2022 iPad review: The best one—except for all the others

There was a time when Apple’s focus was on simplicity in its product lineups—on making a one-size-fits-all design for just about every consumer. In other words, it wasn’t too long ago that there was only one iPad.

Today, nothing could be further from reality. The iPad lineup includes six different models, not counting different finish colors or storage configurations, of course. Apple’s new tablet brings some welcome changes to the aging base iPad design, but it doesn’t quite carve out a strong position for itself in a robust iPad lineup.

Nevertheless, it modernizes an aging design and doesn’t shed anything that was great about its predecessor in the process—well, except for one thing, but we’ll get to that.

If the top-and-bottom bezels design of the original iPad seemed too outdated for you to tolerate, then you might consider buying this new 10th-generation model instead of its ninth-generation predecessor. But at least as many potential buyers will be better served by the still-available previous-generation model or the pricier iPad Air.


Specs at a glance: 2022 Apple iPad (10th generation)
screen 2,360×1,640 10.9-inch (264 PPI) touchscreen with True Tone
BONE iPadOS 16
CPU Apple A14
GPUs Apple A14
Storage 64GB or 256GB
networking Wi-Fi 6, Bluetooth 5.2 (5G/LTE optional add-on)
Ports USB-C
Camera 12 MP rear camera, 12 MP wide-angle front camera
Size 9.79×7.07×0.28 inches (248.6×179.5×7mm)
Weight 1.05 pounds (477 g) for Wi-Fi model; 1.06 pounds (481 g) for cellular
Starting price $449 (Wi-Fi only)
Other perks Apple Pencil (first generation) support

Apart from the iPad’s design, not much has changed in terms of specifications over the previous tablet. The device is still offered in two storage configurations (64GB and 256GB), it still has a 12-megapixel front-facing camera that can record 1080p video at up to 60 fps, it still has stereo speakers (in landscape orientation this time) and dual microphones, it manages the same battery life, and the display still offers a pixel density of 264 pixels per inch, with a maximum brightness of 500 nits.

So what’s different? Well, the A14 system-on-a-chip to start. The ninth-generation iPad had the A13, one generation behind this one. Like its predecessor, the A14 has a CPU, a GPU, an NPU, and an ISP, among other things. But it isn’t radically different from the A13; it should offer 10–20 percent faster performance depending on the task. (We’ll test that shortly.)

While the screen has the same pixel density as we saw in the ninth-generation iPad, it has a new resolution: 2,360 by 1,640 pixels. That’s because the screen is bigger—10.9 inches diagonally instead of 10.2—thanks to significant reductions of the top and bottom bezels. The screen design differs from the pricier iPad Air in an important way: There’s an air gap that makes the Apple Pencil peripheral feel just a bit worse to use. That was the case with the ninth-generation iPad, too, so just note that there has been no improvement there with this refresh.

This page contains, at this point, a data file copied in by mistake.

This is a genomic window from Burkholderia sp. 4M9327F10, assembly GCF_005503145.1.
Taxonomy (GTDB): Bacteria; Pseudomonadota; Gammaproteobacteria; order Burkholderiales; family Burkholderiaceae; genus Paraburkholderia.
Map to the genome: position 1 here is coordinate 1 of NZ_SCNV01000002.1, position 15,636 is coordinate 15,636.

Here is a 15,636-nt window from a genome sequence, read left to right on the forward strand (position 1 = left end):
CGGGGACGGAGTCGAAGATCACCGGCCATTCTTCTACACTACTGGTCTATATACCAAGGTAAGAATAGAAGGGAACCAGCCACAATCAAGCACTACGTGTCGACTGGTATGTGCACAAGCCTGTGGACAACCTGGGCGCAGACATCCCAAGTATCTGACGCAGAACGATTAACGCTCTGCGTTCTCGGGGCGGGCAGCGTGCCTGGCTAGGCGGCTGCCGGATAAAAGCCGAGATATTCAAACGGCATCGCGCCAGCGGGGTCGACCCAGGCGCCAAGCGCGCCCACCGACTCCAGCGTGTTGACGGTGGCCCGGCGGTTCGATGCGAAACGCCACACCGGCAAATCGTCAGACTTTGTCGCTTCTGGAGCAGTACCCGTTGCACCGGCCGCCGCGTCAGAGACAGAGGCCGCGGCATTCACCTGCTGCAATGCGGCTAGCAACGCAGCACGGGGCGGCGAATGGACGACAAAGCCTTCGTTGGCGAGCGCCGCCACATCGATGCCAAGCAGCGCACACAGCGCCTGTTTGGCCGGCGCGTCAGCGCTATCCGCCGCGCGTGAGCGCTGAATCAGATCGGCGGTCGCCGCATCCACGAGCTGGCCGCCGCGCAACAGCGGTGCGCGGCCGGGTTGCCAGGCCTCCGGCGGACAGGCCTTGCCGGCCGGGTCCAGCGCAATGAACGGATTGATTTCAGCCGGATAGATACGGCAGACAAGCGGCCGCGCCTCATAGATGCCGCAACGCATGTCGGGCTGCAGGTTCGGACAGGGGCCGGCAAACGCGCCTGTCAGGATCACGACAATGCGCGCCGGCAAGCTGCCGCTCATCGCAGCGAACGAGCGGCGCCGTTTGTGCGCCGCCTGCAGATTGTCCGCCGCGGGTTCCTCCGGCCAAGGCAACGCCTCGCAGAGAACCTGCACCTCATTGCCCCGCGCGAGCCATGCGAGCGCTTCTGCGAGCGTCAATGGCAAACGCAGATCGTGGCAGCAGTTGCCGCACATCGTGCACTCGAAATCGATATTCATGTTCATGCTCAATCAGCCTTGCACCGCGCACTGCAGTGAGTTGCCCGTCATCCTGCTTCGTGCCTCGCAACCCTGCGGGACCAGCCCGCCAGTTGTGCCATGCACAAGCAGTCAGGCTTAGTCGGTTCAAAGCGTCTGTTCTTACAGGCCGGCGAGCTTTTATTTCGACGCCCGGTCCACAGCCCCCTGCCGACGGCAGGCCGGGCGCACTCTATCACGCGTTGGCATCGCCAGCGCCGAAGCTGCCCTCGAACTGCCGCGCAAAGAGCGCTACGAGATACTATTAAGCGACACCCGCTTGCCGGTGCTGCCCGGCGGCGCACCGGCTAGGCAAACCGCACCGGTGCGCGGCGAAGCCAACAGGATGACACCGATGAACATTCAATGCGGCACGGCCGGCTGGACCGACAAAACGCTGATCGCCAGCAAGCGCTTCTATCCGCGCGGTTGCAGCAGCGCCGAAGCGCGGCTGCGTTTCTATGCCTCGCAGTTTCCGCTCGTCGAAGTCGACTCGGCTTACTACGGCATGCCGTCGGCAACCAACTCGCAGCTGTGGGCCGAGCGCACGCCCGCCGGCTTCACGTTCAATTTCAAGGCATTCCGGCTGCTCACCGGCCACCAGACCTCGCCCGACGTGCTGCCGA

The rear camera has jumped from 8 megapixels to 12, with no optical zoom. It also can capture 4K video at up to 60 fps. It supports Smart HDR 3, Apple’s computational photography solution for taking better photos in some situations, especially in low light. The downside is that some photos have a processed look, as we discussed at length in our most recent iPhone review. We don’t see the iPad as primarily a photography device, so we won’t spend much time on it here, but the basics are there if you need them.

The new iPad supports Wi-Fi 6 and Bluetooth 5.2 for connectivity, as well as 5G—a first for this model in all cases. The previous model supported slightly older Wi-Fi and Bluetooth standards and capped out at 4G. That said, most people don’t have Wi-Fi 6 routers, and 5G is only notably faster in certain urban areas, so these connectivity changes needn’t drive most people to upgrade.

Another notable change is the move from a Lightning port to USB-C. Apple had already moved the rest of the iPad lineup apart from the base iPad to the more popular USB-C connection.

The real benefit of moving to USB-C is that since it’s an industry standard, there will likely be better interoperability with a wider variety of chargers and peripherals. The iPad doesn’t always play nice with third-party peripherals anyway, but you’re bound to have more options regardless. You might have to buy some new adapters or cords if you’re coming from a Lightning-equipped iPad, though.

All told, this iPad is a bit of an amalgamation of the previous-generation iPad Air and the previous-generation iPad. It has been called “the FrankeniPad” in the Ars Technica Slack—and that about sums it up.

Oh, and one last note on the specs: The 64GB entry-level configuration is suitable only for devices used in limited contexts like point-of-sale or some educational uses. If you’re going to be loading apps, games, music, or movies onto this device, you’ll want more storage. The next step up is 256GB, for a whopping $150 more. For that reason, we don’t think of this iPad as being quite as affordable as it claims to be for most users. That’s just something to keep in mind.

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